2. Hello everyone, I wasn't sure whether to post this in the UFH sub forum or here, so feel free to move this if you see fit. I currently have UFH installed through the house, on 3 floors. Ground floor (screed), first and second floors using aluminium spreader plates. The house was renovated 2018. The ground floor works pretty well and I don't really have an issue with the UFH per se, the system itself works as intended (especially after Nick on here fitted a buffer tank a while back). The upstairs floors however are a different matter - the spreader plates are fitted on joists, on top is 22mm wyrock, 2mm underlay and then 14mm engineered wood flooring. Beneath the spreader plates is rock wool. As you can imagine this doesn't it an ideal way to dissipate heat quickly into the rooms, whoever thought encasing the pipes in wood would ever work well (that would be my builder with me giving the gormless nod lol). It just doesn't let enough heat out to warm the bedrooms. I've nursed it through 3 winters and I think I now need to get this sorted one way or another. Here's the attic floor: Each room has its own thermostat and the attic floor being a new addition is pretty well insulated with 200mm celotex in the rafters. The idea I had in mind is to first work on the attic floor, which is devoid of furniture at the moment. I was thinking lift up the wood floor, then the 22mm deck. Remove the pipes and spreader plates. Then run pipes (barrier?) to connect radiators to the 4 port manifold: Before I waste anyone's time - Is this feasible? In an ideal world I'd like to have the radiators connected point to point rather than on a ring - I'm not fussed either way but I would like to retain the ability to heat the floor as one zone independently with it's own thermostat from the rest of the house. I'd also like to connect 5 small/medium size radiators (1 bathroom, 1 wardrobe, 2 bedroom, 1 landing). Having done the heat calcs using an online calculator this looks acceptable to provide enough heat in the winter. First issue I can see is that the manifold mixer valve only goes up to approx 65C - and I can't really oversize the radiators as I don't have that much wall space to hang the radiators on. I may need to replace the manifold with something else? Am I on a hiding to nothing (!) Penny for your collective thoughts, and thanks for your insight valmiki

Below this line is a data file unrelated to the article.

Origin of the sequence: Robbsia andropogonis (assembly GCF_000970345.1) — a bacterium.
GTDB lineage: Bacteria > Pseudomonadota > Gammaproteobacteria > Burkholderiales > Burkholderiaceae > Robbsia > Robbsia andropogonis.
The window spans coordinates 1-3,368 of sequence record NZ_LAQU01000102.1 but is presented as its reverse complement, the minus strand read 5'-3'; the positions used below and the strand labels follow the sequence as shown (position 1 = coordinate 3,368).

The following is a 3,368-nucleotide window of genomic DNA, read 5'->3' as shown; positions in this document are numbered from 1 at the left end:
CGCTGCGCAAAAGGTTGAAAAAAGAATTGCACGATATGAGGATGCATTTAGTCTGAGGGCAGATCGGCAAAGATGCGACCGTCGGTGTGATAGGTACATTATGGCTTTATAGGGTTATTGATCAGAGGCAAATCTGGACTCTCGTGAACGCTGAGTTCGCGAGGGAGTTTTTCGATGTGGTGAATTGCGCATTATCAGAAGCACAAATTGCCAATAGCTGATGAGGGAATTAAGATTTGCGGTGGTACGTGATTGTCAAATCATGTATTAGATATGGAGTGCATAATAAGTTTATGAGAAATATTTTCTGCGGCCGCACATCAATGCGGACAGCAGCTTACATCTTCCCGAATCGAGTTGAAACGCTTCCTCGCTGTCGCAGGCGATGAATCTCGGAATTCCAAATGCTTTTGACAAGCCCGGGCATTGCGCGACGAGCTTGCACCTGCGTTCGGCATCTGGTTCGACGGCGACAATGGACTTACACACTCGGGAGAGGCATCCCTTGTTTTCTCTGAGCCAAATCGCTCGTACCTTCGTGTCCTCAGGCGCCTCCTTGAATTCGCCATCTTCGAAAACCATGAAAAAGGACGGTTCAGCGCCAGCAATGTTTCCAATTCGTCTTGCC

3. Thanks in advance for any help and guidance. We will shortly start on a 3 bed 3 bath SIPs house with wet UFH downstairs, ASHP, MVHR, solar PV - maybe SolarWatt battery. Mostly 2 retired active adults with frequent visitors. As I work through so many decisions, I'm currently stumped with this one. It's really 2 separate questions but they are related for me. So bathroom floors will be porcelain tile. I'm torn between electric UFH or a zone on the UFH? If the latter should each bathroom be a separate zone or just put all 3 on one for simplicity. If electric - which we have currently - each bathroom would be independent. Towel rail needs to be big enough for 2 damp bath sheets, preferably side by side. I've seen examples 1000mm x 600mm. Again if wet, each on its own or one zone? I'll post some of my other dilemmas in the relevant sub forum. thanks